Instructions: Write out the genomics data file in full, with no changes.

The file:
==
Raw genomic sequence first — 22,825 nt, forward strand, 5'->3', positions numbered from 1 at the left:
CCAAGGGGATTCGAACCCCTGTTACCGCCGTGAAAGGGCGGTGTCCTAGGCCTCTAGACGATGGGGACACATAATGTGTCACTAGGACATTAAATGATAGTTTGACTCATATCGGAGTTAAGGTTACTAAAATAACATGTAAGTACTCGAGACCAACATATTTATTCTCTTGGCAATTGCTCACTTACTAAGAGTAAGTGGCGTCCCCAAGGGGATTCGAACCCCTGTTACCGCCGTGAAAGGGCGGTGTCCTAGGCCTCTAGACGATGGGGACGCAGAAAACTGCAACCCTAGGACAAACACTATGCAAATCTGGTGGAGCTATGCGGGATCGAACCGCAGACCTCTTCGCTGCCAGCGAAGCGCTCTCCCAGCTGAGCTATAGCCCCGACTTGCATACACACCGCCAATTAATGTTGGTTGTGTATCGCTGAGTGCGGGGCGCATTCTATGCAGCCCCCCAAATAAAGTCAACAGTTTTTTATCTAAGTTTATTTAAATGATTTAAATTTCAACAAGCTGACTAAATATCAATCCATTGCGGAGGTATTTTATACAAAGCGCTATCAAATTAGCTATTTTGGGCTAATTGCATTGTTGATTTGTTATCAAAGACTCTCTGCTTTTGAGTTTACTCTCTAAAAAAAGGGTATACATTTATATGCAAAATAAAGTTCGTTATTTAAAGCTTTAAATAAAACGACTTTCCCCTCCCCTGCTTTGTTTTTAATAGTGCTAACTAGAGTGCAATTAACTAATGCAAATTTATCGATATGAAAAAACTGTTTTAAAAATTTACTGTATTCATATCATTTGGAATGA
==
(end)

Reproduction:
Raw genomic sequence first — 22,825 nt, forward strand, 5'->3', positions numbered from 1 at the left:
CCAAGGGGATTCGAACCCCTGTTACCGCCGTGAAAGGGCGGTGTCCTAGGCCTCTAGACGATGGGGACACATAATGTGTCACTAGGACATTAAATGATAGTTTGACTCATATCGGAGTTAAGGTTACTAAAATAACATGTAAGTACTCGAGACCAACATATTTATTCTCTTGGCAATTGCTCACTTACTAAGAGTAAGTGGCGTCCCCAAGGGGATTCGAACCCCTGTTACCGCCGTGAAAGGGCGGTGTCCTAGGCCTCTAGACGATGGGGACGCAGAAAACTGCAACCCTAGGACAAACACTATGCAAATCTGGTGGAGCTATGCGGGATCGAACCGCAGACCTCTTCGCTGCCAGCGAAGCGCTCTCCCAGCTGAGCTATAGCCCCGACTTGCATACACACCGCCAATTAATGTTGGTTGTGTATCGCTGAGTGCGGGGCGCATTCTATGCAGCCCCCCAAATAAAGTCAACAGTTTTTTATCTAAGTTTATTTAAATGATTTAAATTTCAACAAGCTGACTAAATATCAATCCATTGCGGAGGTATTTTATACAAAGCGCTATCAAATTAGCTATTTTGGGCTAATTGCATTGTTGATTTGTTATCAAAGACTCTCTGCTTTTGAGTTTACTCTCTAAAAAAAGGGTATACATTTATATGCAAAATAAAGTTCGTTATTTAAAGCTTTAAATAAAACGACTTTCCCCTCCCCTGCTTTGTTTTTAATAGTGCTAACTAGAGTGCAATTAACTAATGCAAATTTATCGATATGAAAAAACTGTTTTAAAAATTTACTGTATTCATATCATTTGGAATGA